Another important note is that people from the Mediterranean region do a lot of sprouting, soaking and marinating. That is very important as it promotes a healthy gut.
3. Prevent Diabetes
As the diet limits natural sweeteners intake and excludes any artificial sweeteners it helps with insulin level control and therefore with chronic inflammation such as type 2 diabetes (3).
The natural balance of food that the diet promotes helps us burn fat naturally and use it as a source of energy.
It could also be considered as a low carbohydrates diet as it promotes the consumption of fruits and occasional homemade desserts. Soda and any artificially sweetened drinks are not popular in that region.
The typical meal plan for this diet consists of a balanced breakfast that is eaten one or two hours of waking up to start the day and balance the blood sugar level.
Later through the day, it promotes 3 healthy meals with plenty of fiber and vegetables.
People from the Mediterranean region typically eat big meals through the day and have a light supper in the evening.
As you can see there is a big difference with the North-American diet where we skip breakfast and leave big meals for the second part of the day.
4. Promote Heart Health
The traditional Mediterranean diet includes healthy fats like olive oil and Omega-3 foods.
The diet is rich in alpha-linoleic acid (ALA) that is presented in olive oil that can decrease the risk of cardiac death by 30% and sudden cardiac death by 45% (4).
Another research showed that consumption of extra virgin olive oil may decrease blood pressure by a significant amount (5).
Olive oil is also beneficial to keep arteries dilated and clear.
5. Prevent Cancer
The Mediterranean diet contains a balanced ratio of Omega-6 and Omega-3 fatty assets and high amounts of fiber and antioxidants found in fruits and vegetables.
All this play an important role as a biological mechanism for cancer prevention according to the European Journal of Cancer Prevention (6).
Many studies also show that olive oil might also be a natural cancer cure and might decrease the risk of colon and bowel cancers.
6. Improve Cognitive Health and Mood
Healthy fats like olive oil, nuts, and seeds, plenty of veggies and fruits are well-known to fight age-related cognitive decline.
Indeed, the Mediterranean diet can lower rates of Alzheimer’s disease (7).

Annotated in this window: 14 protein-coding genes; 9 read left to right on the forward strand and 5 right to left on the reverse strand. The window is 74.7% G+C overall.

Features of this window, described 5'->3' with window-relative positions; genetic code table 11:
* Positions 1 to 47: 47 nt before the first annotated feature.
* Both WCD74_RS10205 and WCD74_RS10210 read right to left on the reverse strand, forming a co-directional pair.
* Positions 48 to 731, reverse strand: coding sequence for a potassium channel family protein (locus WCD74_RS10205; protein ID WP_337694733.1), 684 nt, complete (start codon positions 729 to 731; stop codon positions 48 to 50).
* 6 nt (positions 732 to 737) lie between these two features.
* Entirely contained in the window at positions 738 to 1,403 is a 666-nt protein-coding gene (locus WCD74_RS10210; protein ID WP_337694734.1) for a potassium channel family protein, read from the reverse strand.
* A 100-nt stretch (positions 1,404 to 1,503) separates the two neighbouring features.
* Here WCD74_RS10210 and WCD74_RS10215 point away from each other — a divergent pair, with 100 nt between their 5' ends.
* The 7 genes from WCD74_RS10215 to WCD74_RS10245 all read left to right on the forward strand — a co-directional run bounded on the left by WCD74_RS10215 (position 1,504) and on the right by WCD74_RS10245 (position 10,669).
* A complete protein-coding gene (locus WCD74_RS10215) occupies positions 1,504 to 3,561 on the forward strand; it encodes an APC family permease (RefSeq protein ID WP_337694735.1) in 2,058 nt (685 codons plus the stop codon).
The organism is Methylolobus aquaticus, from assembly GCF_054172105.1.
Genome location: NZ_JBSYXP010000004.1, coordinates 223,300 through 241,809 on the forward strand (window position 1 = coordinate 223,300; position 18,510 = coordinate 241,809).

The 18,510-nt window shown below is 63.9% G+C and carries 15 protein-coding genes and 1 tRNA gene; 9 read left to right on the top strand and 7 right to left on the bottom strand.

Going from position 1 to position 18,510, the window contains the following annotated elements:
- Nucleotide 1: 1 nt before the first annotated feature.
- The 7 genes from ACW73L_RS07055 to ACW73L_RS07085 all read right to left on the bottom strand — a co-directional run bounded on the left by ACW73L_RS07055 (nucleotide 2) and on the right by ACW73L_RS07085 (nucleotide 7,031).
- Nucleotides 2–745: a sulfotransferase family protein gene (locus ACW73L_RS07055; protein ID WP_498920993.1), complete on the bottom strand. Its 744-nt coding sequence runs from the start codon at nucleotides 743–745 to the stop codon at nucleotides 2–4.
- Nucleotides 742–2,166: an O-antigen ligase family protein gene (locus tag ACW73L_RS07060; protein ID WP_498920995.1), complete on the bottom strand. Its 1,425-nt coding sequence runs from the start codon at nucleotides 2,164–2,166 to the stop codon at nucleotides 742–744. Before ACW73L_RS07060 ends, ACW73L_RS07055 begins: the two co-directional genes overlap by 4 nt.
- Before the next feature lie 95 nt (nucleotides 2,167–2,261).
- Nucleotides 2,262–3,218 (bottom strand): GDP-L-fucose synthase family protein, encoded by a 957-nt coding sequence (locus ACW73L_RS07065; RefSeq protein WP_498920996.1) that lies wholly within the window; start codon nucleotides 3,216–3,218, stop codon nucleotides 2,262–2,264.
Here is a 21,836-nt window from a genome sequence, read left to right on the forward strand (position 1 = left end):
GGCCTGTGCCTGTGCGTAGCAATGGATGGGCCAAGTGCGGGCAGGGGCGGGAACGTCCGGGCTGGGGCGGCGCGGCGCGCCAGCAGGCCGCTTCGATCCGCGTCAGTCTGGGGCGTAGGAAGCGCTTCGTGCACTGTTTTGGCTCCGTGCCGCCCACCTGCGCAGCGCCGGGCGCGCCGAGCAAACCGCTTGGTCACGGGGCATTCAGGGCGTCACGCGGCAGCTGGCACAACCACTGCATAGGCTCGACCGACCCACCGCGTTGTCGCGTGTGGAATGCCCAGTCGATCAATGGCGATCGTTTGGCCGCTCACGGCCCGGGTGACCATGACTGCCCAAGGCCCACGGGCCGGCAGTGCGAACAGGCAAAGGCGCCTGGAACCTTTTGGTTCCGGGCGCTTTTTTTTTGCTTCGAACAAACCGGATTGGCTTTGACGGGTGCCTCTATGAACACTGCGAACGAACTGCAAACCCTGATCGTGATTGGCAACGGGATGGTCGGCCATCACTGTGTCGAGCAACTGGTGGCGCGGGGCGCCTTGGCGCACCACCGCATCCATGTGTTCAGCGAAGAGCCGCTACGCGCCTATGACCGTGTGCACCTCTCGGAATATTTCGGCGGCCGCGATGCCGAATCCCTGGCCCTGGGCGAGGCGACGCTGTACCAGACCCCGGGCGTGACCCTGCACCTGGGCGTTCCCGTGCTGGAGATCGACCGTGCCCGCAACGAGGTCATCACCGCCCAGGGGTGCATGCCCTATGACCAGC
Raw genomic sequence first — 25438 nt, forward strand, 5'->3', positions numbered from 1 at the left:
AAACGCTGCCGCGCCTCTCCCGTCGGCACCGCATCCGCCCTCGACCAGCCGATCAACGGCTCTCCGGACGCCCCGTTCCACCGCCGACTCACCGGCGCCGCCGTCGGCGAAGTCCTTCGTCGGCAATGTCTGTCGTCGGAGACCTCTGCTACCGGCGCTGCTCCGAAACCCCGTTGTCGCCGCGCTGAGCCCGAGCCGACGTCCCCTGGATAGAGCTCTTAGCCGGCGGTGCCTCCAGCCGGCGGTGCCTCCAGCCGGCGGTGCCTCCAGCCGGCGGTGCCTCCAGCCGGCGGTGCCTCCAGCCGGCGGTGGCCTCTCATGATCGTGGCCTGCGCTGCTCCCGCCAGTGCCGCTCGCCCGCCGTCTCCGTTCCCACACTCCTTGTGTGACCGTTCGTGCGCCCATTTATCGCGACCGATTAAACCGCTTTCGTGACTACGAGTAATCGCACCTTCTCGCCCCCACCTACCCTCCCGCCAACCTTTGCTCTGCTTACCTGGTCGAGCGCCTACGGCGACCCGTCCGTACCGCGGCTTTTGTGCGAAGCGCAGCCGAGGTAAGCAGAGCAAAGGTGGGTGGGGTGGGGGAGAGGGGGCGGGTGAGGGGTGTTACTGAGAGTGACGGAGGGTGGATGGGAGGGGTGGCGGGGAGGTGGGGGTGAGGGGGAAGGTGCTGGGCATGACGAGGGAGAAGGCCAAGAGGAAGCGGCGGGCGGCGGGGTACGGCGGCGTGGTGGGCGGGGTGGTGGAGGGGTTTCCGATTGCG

Probiotic-containing foods like yogurt, kefir, sauerkraut etc promote a healthy gut, which is related to the cognitive function, memory and mood disorders.
How Is The Mediterranean Diet Different From The Paleo Diet?
Both diets promote healthy lifestyles and weight loss.
The Mediterranean diet and the Paleo diet encourage eating whole foods provided by nature and eliminate all processed and refined foods.
They also eliminate sugar and artificial sweeteners consumption and lean towards natural sweeteners in very moderate amounts.
Even though there are certain similarities, there are much more differences between these two diets and here are some of them:
1. Goal Settings
As we all know the Paleo diet principles are very similar to the Mediterranean diet principles, namely:
- Eat whole foods
- Eliminate all processed and refined foods.
The key point of the Paleo diet is to eliminate foods causing inflammation in our body and allow our body to heal.
The Mediterranean diet, on the other hand, does not set any specific health goals. It simply promotes a healthy lifestyle by offering a well-balanced diet.
2. Food List
The Mediterranean diet does not exclude any major food groups except for sugar and processed and refined foods. It limits the consumption of certain foods such as red meat.
The Paleo diet, on the other hand, eliminates food groups that cause inflammation in our body such as:
3. Alcohol consumption
The Mediterranean diet limits the alcohol consumption to one glass of red wine a day during the meal.
The Paleo diet completely eliminates alcohol consumption.
Which Diet Is Better?
It will all depend on your health goals.
The Paleo diet was designed to provide your gut with the healing environment by eliminating inflammatory foods.
Once the healing is reached previously eliminated foods could be introduced back.
However, we need to pay attention to how our body reacts to the food introduction. If we cannot tolerate certain foods, we would want to avoid having it in your diet.
The Mediterranean diet equips us with all necessary tools to start a healthy lifestyle without too many limitations. It promotes health and weight loss.
However, there is one thing that needs to be considered.
The Mediterranean diet principles were borrowed from the specific geographical region.
What it means is that people who live in that area have free access to the seafood, fresh veggies, and fruits, whole grains. GMO or steroids are not even known in these countries.
In North America, a lot of healthy foods we eat may contain GMO or hidden sugar. Even bread may contain hidden sugar that we might not even be aware of.
So even though the Mediterranean diet is truly a well-balanced diet, we still would have to consider all the specifics of the food industry at the place we live.